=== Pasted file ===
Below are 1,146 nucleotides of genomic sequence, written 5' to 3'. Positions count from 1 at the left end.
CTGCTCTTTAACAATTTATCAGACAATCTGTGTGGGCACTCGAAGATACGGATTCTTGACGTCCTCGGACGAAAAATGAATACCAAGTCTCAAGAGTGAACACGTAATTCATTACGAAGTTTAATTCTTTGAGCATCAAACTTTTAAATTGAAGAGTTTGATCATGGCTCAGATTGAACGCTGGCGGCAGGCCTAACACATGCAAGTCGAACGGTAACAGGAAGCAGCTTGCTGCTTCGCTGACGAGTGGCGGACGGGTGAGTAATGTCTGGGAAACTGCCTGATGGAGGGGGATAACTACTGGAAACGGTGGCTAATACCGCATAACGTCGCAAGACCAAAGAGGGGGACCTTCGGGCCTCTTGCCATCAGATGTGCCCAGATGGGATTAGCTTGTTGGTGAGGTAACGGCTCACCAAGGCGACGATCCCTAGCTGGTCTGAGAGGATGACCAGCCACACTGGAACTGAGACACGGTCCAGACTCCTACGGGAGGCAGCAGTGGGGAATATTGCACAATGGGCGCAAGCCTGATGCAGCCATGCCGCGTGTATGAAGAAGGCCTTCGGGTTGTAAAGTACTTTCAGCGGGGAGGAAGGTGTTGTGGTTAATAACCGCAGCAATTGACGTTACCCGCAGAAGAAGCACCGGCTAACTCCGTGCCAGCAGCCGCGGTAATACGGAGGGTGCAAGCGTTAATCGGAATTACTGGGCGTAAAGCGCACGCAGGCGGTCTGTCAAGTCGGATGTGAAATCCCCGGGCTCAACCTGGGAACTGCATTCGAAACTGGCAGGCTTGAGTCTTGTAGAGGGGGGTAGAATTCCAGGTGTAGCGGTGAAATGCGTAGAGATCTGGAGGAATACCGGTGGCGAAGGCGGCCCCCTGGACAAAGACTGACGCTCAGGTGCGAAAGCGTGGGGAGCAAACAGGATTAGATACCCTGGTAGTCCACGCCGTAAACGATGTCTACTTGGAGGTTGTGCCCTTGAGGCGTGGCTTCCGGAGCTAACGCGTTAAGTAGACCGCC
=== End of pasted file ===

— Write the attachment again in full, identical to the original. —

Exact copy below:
Below are 1,146 nucleotides of genomic sequence, written 5' to 3'. Positions count from 1 at the left end.
CTGCTCTTTAACAATTTATCAGACAATCTGTGTGGGCACTCGAAGATACGGATTCTTGACGTCCTCGGACGAAAAATGAATACCAAGTCTCAAGAGTGAACACGTAATTCATTACGAAGTTTAATTCTTTGAGCATCAAACTTTTAAATTGAAGAGTTTGATCATGGCTCAGATTGAACGCTGGCGGCAGGCCTAACACATGCAAGTCGAACGGTAACAGGAAGCAGCTTGCTGCTTCGCTGACGAGTGGCGGACGGGTGAGTAATGTCTGGGAAACTGCCTGATGGAGGGGGATAACTACTGGAAACGGTGGCTAATACCGCATAACGTCGCAAGACCAAAGAGGGGGACCTTCGGGCCTCTTGCCATCAGATGTGCCCAGATGGGATTAGCTTGTTGGTGAGGTAACGGCTCACCAAGGCGACGATCCCTAGCTGGTCTGAGAGGATGACCAGCCACACTGGAACTGAGACACGGTCCAGACTCCTACGGGAGGCAGCAGTGGGGAATATTGCACAATGGGCGCAAGCCTGATGCAGCCATGCCGCGTGTATGAAGAAGGCCTTCGGGTTGTAAAGTACTTTCAGCGGGGAGGAAGGTGTTGTGGTTAATAACCGCAGCAATTGACGTTACCCGCAGAAGAAGCACCGGCTAACTCCGTGCCAGCAGCCGCGGTAATACGGAGGGTGCAAGCGTTAATCGGAATTACTGGGCGTAAAGCGCACGCAGGCGGTCTGTCAAGTCGGATGTGAAATCCCCGGGCTCAACCTGGGAACTGCATTCGAAACTGGCAGGCTTGAGTCTTGTAGAGGGGGGTAGAATTCCAGGTGTAGCGGTGAAATGCGTAGAGATCTGGAGGAATACCGGTGGCGAAGGCGGCCCCCTGGACAAAGACTGACGCTCAGGTGCGAAAGCGTGGGGAGCAAACAGGATTAGATACCCTGGTAGTCCACGCCGTAAACGATGTCTACTTGGAGGTTGTGCCCTTGAGGCGTGGCTTCCGGAGCTAACGCGTTAAGTAGACCGCC